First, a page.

Home > news > Speeches and Floor Statements

Speeches and Floor Statements

Paul Ryan on release of Index of Economic Freedom

f t # e
January 27, 2015 | Robert Swift (202-225-3031) | comments

WASHINGTON - Today, First District Congressman Paul Ryan delivered remarks recognizing the release of the Heritage Foundation's 21st edition of the Index of Economic Freedom.  The Index analyzes the economies of 186 nations and grades them on various factors, including trade, spending, regulations, corruptions, and many others.  A transcript of Ryan's remarks follows.

Thank you so much, Jim.  You know, I've been reading this thing since I was in my mid-twenties. This is truly an impressive body of work, and, as it was mentioned, countries around the world pay attention to this. I hope ours does, too. I want to first of all congratulate Ambassador Terry Miller and Anthony Kim for their hard work on this, again. And I also want to mention the fact that our country received an uptick in our rating this year, and one of the reasons why we see this uptick is because, since we took over the House in 2011, we started cutting spending. We started capping the kind that Congress is in control of on an annual basis: discretionary spending.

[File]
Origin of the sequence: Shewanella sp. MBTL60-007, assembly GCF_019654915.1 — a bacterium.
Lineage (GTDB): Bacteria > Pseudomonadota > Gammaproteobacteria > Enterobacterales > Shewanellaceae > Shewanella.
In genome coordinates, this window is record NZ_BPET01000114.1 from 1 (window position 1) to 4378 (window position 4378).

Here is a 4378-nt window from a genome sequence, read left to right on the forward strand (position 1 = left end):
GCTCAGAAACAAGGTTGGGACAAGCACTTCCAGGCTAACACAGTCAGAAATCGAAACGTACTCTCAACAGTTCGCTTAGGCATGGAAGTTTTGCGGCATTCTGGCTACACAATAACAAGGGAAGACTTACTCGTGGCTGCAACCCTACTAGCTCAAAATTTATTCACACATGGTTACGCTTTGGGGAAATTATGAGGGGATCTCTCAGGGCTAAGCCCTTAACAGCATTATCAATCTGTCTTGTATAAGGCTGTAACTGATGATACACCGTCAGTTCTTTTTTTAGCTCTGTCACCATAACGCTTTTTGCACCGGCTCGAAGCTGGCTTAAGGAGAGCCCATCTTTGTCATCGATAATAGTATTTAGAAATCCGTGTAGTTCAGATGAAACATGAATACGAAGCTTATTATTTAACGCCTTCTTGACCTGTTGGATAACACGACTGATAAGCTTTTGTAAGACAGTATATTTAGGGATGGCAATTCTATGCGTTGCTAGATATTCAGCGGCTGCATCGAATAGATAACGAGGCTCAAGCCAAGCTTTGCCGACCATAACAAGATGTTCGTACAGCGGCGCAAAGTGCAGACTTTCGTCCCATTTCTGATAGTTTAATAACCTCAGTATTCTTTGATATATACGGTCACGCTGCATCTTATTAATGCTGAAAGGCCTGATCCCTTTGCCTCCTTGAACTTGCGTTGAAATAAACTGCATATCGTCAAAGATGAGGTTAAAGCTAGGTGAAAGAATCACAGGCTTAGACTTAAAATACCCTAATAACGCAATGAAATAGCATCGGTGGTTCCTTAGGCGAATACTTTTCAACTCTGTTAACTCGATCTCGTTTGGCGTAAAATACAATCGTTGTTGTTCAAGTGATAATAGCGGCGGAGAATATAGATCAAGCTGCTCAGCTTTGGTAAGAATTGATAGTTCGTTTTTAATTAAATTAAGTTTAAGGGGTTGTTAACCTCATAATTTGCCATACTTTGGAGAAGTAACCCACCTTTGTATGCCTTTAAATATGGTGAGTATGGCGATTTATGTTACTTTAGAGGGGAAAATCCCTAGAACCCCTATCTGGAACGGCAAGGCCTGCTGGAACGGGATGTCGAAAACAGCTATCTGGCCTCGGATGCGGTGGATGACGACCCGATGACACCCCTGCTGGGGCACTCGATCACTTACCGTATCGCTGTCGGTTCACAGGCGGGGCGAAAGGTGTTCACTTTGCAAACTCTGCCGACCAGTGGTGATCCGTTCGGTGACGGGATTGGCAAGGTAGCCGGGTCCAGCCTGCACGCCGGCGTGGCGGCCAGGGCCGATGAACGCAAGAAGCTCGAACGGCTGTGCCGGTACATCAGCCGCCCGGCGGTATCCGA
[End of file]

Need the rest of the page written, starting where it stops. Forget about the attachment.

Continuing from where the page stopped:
And so, I think it’s noteworthy that, because of the Republican Congress that took over in 2011, we brought some temper to the out-of-control spending that was happening here in Washington, and, as a result, it made us more free. That’s a good step in the right direction, with many, many steps to follow.

Now, after reading this report, my big takeaway is this: In the free world there is always going to be a new frontier. It’s exciting. And the new frontier for us is the global economy. And in the global economy, we have incredible opportunities in front of us if we seize these opportunities. Trade is the opportunity that I want to mention. Trade liberalization and trade freedom is something that is clearly articulated here in the index, and we have an opportunity in front of us right now with negotiations of two trade agreements: with Asia and with Europe.